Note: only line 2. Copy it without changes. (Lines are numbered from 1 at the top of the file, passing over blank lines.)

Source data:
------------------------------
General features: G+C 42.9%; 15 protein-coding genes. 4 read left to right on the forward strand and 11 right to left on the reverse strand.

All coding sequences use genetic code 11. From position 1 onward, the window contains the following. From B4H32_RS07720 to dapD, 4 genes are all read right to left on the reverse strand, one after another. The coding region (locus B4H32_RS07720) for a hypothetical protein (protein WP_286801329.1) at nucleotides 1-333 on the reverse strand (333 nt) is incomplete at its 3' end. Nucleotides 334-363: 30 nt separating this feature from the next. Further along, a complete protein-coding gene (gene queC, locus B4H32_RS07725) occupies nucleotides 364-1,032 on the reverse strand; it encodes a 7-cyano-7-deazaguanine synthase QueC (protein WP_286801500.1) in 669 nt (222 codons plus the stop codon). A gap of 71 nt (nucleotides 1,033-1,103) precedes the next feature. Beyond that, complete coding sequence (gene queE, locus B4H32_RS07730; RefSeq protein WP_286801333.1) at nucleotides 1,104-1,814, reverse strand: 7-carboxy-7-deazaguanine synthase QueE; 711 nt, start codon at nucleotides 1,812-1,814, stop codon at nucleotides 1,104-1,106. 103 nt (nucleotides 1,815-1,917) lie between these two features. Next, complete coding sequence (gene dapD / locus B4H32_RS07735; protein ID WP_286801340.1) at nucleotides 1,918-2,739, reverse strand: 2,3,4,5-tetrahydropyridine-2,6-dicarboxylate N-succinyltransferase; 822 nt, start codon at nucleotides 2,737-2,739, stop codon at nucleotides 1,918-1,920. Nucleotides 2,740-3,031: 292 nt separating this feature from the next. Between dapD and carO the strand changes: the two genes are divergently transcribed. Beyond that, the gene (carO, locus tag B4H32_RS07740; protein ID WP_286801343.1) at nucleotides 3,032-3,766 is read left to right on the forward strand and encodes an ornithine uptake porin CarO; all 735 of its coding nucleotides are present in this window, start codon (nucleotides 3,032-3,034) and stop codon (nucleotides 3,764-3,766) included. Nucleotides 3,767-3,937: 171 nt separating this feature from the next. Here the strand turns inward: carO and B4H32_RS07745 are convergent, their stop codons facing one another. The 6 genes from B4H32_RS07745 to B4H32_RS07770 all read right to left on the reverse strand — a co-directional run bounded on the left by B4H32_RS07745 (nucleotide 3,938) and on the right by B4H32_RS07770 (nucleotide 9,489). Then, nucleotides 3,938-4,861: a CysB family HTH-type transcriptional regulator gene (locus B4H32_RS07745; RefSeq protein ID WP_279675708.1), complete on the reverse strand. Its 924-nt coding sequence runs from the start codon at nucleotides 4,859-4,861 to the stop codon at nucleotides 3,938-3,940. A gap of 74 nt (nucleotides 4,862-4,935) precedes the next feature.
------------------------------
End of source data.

All coding sequences use genetic code 11. From position 1 onward, the window contains the following. From B4H32_RS07720 to dapD, 4 genes are all read right to left on the reverse strand, one after another. The coding region (locus B4H32_RS07720) for a hypothetical protein (protein WP_286801329.1) at nucleotides 1-333 on the reverse strand (333 nt) is incomplete at its 3' end. Nucleotides 334-363: 30 nt separating this feature from the next. Further along, a complete protein-coding gene (gene queC, locus B4H32_RS07725) occupies nucleotides 364-1,032 on the reverse strand; it encodes a 7-cyano-7-deazaguanine synthase QueC (protein WP_286801500.1) in 669 nt (222 codons plus the stop codon). A gap of 71 nt (nucleotides 1,033-1,103) precedes the next feature. Beyond that, complete coding sequence (gene queE, locus B4H32_RS07730; RefSeq protein WP_286801333.1) at nucleotides 1,104-1,814, reverse strand: 7-carboxy-7-deazaguanine synthase QueE; 711 nt, start codon at nucleotides 1,812-1,814, stop codon at nucleotides 1,104-1,106. 103 nt (nucleotides 1,815-1,917) lie between these two features. Next, complete coding sequence (gene dapD / locus B4H32_RS07735; protein ID WP_286801340.1) at nucleotides 1,918-2,739, reverse strand: 2,3,4,5-tetrahydropyridine-2,6-dicarboxylate N-succinyltransferase; 822 nt, start codon at nucleotides 2,737-2,739, stop codon at nucleotides 1,918-1,920. Nucleotides 2,740-3,031: 292 nt separating this feature from the next. Between dapD and carO the strand changes: the two genes are divergently transcribed. Beyond that, the gene (carO, locus tag B4H32_RS07740; protein ID WP_286801343.1) at nucleotides 3,032-3,766 is read left to right on the forward strand and encodes an ornithine uptake porin CarO; all 735 of its coding nucleotides are present in this window, start codon (nucleotides 3,032-3,034) and stop codon (nucleotides 3,764-3,766) included. Nucleotides 3,767-3,937: 171 nt separating this feature from the next. Here the strand turns inward: carO and B4H32_RS07745 are convergent, their stop codons facing one another. The 6 genes from B4H32_RS07745 to B4H32_RS07770 all read right to left on the reverse strand — a co-directional run bounded on the left by B4H32_RS07745 (nucleotide 3,938) and on the right by B4H32_RS07770 (nucleotide 9,489). Then, nucleotides 3,938-4,861: a CysB family HTH-type transcriptional regulator gene (locus B4H32_RS07745; RefSeq protein ID WP_279675708.1), complete on the reverse strand. Its 924-nt coding sequence runs from the start codon at nucleotides 4,859-4,861 to the stop codon at nucleotides 3,938-3,940. A gap of 74 nt (nucleotides 4,862-4,935) precedes the next feature.